A little of background, the place where I live is known to have one of the largest Vietnamese population in the country. You can find all sorts of different Asian food/markets/stores/etc just walking down the street. My high school where I’m a junior is predominantly Asian and Hispanic. Both my parents were born in Vietnam and came over around the time of the Vietnam War. My siblings and I, on the other hand, were both born and raised in America. I myself am still adjusting to the whole poc thing after having grown up with the average american culture on media.

Beauty Standards

Of course everyone has their own opinions, but I find that the saying “the grass is greener on the other side” to be very true to the way I think. As a nearly year round swimmer, my skin can get pretty darned tan pretty fast. I always liked whiter skin that wasn’t too white for myself but I recognize beauty in many shades. As for the rest of the body, I’ve always admired taller and slim figures for both females and males, being a nearly ridiculously skinny and short person for most of my life, but again, recognizing beauty in other shapes.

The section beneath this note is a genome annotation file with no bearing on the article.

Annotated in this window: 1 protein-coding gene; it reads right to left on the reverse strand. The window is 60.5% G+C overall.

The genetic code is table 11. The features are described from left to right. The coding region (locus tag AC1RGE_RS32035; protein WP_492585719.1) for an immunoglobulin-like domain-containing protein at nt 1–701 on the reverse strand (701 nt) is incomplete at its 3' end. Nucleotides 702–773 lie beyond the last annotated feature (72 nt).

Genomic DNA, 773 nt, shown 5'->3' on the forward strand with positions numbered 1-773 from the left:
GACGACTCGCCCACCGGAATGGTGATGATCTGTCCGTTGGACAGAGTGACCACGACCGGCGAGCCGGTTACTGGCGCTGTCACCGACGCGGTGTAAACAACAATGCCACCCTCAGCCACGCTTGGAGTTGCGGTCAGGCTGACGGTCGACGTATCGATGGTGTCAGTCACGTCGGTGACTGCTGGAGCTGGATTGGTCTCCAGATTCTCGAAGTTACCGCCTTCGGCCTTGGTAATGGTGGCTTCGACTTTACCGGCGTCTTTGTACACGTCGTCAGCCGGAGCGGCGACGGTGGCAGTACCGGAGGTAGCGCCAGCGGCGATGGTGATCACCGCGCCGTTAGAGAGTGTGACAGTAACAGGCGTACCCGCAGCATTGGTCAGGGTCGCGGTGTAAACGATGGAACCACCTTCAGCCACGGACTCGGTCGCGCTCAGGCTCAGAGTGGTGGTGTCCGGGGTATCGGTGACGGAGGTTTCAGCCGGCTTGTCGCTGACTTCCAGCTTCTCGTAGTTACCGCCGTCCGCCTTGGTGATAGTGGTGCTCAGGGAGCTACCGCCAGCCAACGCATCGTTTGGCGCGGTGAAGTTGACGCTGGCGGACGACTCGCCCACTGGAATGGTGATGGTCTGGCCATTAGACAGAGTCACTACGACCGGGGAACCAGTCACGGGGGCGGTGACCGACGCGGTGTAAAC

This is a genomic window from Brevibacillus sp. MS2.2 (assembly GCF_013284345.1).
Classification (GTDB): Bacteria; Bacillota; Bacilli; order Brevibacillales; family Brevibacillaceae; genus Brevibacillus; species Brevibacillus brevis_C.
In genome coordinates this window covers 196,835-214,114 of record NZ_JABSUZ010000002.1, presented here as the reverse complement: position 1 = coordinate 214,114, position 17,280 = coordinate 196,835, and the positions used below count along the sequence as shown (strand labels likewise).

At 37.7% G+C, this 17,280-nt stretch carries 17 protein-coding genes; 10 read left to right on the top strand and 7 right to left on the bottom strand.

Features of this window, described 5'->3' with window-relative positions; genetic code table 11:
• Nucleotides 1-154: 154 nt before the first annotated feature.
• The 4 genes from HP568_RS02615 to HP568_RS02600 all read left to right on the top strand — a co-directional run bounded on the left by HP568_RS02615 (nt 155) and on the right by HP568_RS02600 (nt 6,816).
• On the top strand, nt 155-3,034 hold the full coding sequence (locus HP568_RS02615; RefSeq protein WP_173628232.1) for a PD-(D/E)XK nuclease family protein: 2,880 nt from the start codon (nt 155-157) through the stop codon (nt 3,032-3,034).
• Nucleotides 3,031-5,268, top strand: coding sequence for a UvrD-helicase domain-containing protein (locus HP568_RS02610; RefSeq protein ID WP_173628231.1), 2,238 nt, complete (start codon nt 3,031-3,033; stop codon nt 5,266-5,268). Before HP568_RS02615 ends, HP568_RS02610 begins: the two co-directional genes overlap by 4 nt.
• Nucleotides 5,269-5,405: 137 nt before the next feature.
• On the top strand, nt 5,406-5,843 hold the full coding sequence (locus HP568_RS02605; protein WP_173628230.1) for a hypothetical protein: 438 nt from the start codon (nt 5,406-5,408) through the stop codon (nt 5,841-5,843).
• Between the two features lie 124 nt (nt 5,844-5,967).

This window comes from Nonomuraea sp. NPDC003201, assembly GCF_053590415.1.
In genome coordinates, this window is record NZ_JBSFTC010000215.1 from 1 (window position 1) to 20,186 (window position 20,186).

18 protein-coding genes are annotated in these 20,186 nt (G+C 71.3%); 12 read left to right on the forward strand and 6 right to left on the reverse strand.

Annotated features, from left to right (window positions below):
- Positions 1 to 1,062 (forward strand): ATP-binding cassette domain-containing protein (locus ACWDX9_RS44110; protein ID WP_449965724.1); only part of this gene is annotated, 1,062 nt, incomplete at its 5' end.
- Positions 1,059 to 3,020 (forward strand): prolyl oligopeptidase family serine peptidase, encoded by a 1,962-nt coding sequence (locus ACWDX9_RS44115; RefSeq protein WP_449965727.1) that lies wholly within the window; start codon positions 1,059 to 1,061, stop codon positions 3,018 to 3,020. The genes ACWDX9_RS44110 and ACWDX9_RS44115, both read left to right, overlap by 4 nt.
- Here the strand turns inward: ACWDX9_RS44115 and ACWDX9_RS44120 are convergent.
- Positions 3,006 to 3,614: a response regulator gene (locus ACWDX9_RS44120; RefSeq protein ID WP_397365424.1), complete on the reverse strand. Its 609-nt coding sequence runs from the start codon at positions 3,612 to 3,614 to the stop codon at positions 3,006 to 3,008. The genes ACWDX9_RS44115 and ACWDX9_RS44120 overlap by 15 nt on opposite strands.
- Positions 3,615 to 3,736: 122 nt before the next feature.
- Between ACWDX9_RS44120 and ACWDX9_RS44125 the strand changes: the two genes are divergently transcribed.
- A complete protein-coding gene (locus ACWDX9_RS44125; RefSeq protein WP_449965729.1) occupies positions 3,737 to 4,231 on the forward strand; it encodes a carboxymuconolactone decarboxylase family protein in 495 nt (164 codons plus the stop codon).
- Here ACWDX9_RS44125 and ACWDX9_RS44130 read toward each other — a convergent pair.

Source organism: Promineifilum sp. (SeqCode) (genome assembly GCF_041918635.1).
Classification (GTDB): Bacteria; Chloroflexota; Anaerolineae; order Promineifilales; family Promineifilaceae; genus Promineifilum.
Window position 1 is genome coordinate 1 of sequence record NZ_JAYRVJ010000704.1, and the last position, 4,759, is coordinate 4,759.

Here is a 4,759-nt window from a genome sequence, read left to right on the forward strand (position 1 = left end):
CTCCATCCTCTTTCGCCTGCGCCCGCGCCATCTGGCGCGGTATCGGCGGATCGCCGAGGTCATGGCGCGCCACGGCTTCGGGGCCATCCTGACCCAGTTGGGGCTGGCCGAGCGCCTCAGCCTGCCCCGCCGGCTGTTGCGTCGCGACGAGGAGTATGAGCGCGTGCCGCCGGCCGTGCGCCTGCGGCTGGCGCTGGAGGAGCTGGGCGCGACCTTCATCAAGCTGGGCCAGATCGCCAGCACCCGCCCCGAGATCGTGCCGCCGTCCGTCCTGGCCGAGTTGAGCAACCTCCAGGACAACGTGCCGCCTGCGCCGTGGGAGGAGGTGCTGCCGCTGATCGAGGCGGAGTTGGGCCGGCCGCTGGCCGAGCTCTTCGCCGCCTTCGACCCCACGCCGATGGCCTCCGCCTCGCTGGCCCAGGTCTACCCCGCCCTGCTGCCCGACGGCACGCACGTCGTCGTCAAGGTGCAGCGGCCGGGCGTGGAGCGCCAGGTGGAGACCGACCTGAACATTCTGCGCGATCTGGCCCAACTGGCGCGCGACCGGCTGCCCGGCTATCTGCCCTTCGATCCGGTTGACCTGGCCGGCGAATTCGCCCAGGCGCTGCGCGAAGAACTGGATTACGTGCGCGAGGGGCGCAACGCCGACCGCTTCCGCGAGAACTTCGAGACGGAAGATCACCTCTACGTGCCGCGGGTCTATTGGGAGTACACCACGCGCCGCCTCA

Maybe this part isn’t specifically related to my beauty standards but it does have to do with my appearance. I’ve been out in the sun for a long while now. As a kid, way before all this technology stuff came along, I was playing outside with my younger brother before I was going to school. I was in the pool every summer and began learning how to properly swim since about the summer after fifth grade (10/11 years old). I’ve been swimming on my high school team for three years now. Bottom line: I’m in a constant state of tan. It doesn’t bother me that much that I range from potato tan to dirt brown tan. However, people have been confusing me for non Vietnamese, while it is a little amusing to watch them guess, why does it matter? Vietnamese is just another label. Why not appreciate my skin color for the color it is? Seems to work for eyes pretty well regardless of whether the person is German or Korean or Brazilian or whatever.

Clothing

In terms of american vs viet dress, I’ve always worn more american clothing. It’s a lot easier to find in good quantity and quality; many of the traditional Vietnamese ao dai dresses begin very flimsy. I have no problem with wearing traditional Viet but the main issue is that the only time i really do is for new year celebration which is usually late january-february, aka pretty cool, aka not the same tropical weather Vietnam normally has, for which ao dais were designed.